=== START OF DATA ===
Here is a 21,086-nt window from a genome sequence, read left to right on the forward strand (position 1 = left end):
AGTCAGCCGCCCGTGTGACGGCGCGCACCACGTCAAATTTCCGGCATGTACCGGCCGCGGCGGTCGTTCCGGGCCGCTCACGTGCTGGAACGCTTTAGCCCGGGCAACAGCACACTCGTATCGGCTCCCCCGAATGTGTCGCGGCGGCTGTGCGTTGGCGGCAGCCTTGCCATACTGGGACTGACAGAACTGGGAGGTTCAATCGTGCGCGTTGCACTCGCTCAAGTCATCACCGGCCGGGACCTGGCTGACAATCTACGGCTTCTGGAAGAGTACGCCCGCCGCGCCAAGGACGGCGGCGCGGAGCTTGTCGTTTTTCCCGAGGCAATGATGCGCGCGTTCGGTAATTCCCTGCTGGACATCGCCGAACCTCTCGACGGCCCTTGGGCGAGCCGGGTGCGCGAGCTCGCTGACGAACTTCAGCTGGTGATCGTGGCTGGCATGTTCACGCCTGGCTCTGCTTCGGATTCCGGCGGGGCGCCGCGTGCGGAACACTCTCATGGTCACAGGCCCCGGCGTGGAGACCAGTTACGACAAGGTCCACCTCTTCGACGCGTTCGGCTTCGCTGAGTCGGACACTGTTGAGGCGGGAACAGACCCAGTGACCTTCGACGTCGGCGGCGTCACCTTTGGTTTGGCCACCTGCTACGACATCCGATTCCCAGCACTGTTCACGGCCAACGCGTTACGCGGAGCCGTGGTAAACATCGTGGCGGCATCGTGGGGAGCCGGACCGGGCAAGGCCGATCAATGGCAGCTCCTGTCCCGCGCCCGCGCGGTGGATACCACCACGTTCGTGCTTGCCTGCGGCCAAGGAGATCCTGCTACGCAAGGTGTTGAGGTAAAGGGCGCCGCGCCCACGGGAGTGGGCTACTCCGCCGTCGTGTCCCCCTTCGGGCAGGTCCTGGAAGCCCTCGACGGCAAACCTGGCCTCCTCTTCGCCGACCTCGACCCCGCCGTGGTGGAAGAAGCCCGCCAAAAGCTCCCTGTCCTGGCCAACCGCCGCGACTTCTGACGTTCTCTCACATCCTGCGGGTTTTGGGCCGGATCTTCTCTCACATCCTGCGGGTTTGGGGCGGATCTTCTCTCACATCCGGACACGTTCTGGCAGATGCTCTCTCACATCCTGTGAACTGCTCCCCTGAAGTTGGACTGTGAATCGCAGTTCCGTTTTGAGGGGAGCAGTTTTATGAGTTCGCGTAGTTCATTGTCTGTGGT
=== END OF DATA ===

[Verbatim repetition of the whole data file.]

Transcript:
Here is a 21,086-nt window from a genome sequence, read left to right on the forward strand (position 1 = left end):
AGTCAGCCGCCCGTGTGACGGCGCGCACCACGTCAAATTTCCGGCATGTACCGGCCGCGGCGGTCGTTCCGGGCCGCTCACGTGCTGGAACGCTTTAGCCCGGGCAACAGCACACTCGTATCGGCTCCCCCGAATGTGTCGCGGCGGCTGTGCGTTGGCGGCAGCCTTGCCATACTGGGACTGACAGAACTGGGAGGTTCAATCGTGCGCGTTGCACTCGCTCAAGTCATCACCGGCCGGGACCTGGCTGACAATCTACGGCTTCTGGAAGAGTACGCCCGCCGCGCCAAGGACGGCGGCGCGGAGCTTGTCGTTTTTCCCGAGGCAATGATGCGCGCGTTCGGTAATTCCCTGCTGGACATCGCCGAACCTCTCGACGGCCCTTGGGCGAGCCGGGTGCGCGAGCTCGCTGACGAACTTCAGCTGGTGATCGTGGCTGGCATGTTCACGCCTGGCTCTGCTTCGGATTCCGGCGGGGCGCCGCGTGCGGAACACTCTCATGGTCACAGGCCCCGGCGTGGAGACCAGTTACGACAAGGTCCACCTCTTCGACGCGTTCGGCTTCGCTGAGTCGGACACTGTTGAGGCGGGAACAGACCCAGTGACCTTCGACGTCGGCGGCGTCACCTTTGGTTTGGCCACCTGCTACGACATCCGATTCCCAGCACTGTTCACGGCCAACGCGTTACGCGGAGCCGTGGTAAACATCGTGGCGGCATCGTGGGGAGCCGGACCGGGCAAGGCCGATCAATGGCAGCTCCTGTCCCGCGCCCGCGCGGTGGATACCACCACGTTCGTGCTTGCCTGCGGCCAAGGAGATCCTGCTACGCAAGGTGTTGAGGTAAAGGGCGCCGCGCCCACGGGAGTGGGCTACTCCGCCGTCGTGTCCCCCTTCGGGCAGGTCCTGGAAGCCCTCGACGGCAAACCTGGCCTCCTCTTCGCCGACCTCGACCCCGCCGTGGTGGAAGAAGCCCGCCAAAAGCTCCCTGTCCTGGCCAACCGCCGCGACTTCTGACGTTCTCTCACATCCTGCGGGTTTTGGGCCGGATCTTCTCTCACATCCTGCGGGTTTGGGGCGGATCTTCTCTCACATCCGGACACGTTCTGGCAGATGCTCTCTCACATCCTGTGAACTGCTCCCCTGAAGTTGGACTGTGAATCGCAGTTCCGTTTTGAGGGGAGCAGTTTTATGAGTTCGCGTAGTTCATTGTCTGTGGT